August 20, 2017
When UCLA law student Dyne Suh and her friends headed to the Big Bear cabin they reserved through the website AirBnB for a ski weekend, they did not receive the reception they had expected. When Suh was just minutes from the cabin, the host, Tami Barker, informed her that the reservation was canceled and that Suh was not allowed into the cabin. The reason Suh was given for the cancelation sparked a legal firestorm that wound up costing Baker $5,000.
As Suh and her friends waited, surrounded by frigid temperatures in the mountain air, Barker informed Suh that she had no intention on renting her cabin to a person of Asian descent. Barker backed up her stance in the text conversation by basing her decision not to rent to a minority on the fact that Donald Trump is president. Barker further emphasized her point by adding that she does not want the country run by foreigners.
Suh, who has spent almost her entire life in the U S, tried to remind Barker that they had a confirmed reservation to which Barker voluntarily agreed, but Barker would not budge. In the midst of her ordeal, Suh made a video capturing not only her frazzled emotions but also the weather conditions in which her and her friends were now unexpectedly stranded.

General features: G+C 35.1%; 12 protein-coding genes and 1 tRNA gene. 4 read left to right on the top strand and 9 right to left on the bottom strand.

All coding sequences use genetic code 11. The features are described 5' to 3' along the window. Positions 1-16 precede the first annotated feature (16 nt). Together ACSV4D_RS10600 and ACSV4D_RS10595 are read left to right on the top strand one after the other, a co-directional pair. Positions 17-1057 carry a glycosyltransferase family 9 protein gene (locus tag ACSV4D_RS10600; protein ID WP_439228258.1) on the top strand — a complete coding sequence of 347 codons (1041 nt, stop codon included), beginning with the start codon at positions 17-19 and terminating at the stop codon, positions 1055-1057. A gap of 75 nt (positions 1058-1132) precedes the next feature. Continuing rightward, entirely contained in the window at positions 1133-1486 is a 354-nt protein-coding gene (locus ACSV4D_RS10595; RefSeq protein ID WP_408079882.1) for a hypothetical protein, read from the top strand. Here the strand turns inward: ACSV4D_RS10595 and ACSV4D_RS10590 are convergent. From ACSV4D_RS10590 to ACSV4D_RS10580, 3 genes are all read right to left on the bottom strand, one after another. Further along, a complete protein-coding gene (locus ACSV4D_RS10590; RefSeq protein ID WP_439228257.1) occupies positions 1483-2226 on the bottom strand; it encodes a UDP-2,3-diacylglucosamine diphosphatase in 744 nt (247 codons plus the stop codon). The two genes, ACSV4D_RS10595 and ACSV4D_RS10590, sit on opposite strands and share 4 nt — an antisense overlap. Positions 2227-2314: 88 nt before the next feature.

Suh saved the text conversation she had with Barker and immediately sought financial damages through a California state regulatory agency to recover her deposit for the cabin along with the emotional abuse inflicted by Barker. In the end, Suh won a $5,000 settlement and Barker was forced to take Asian-American studies courses to learn understanding and tolerance.
When Suh’s video went viral, AirBnB immediately discontinued Barker’s account. The world-wide home rental company released a statement condemning Ms. Barker’s actions and insisting that AirBnB does not condone racist activities of any kind by its hosts or by its renters.
If you believe that a landlord has violated federal housing laws, reach out to our informed legal team for help with defending your rights.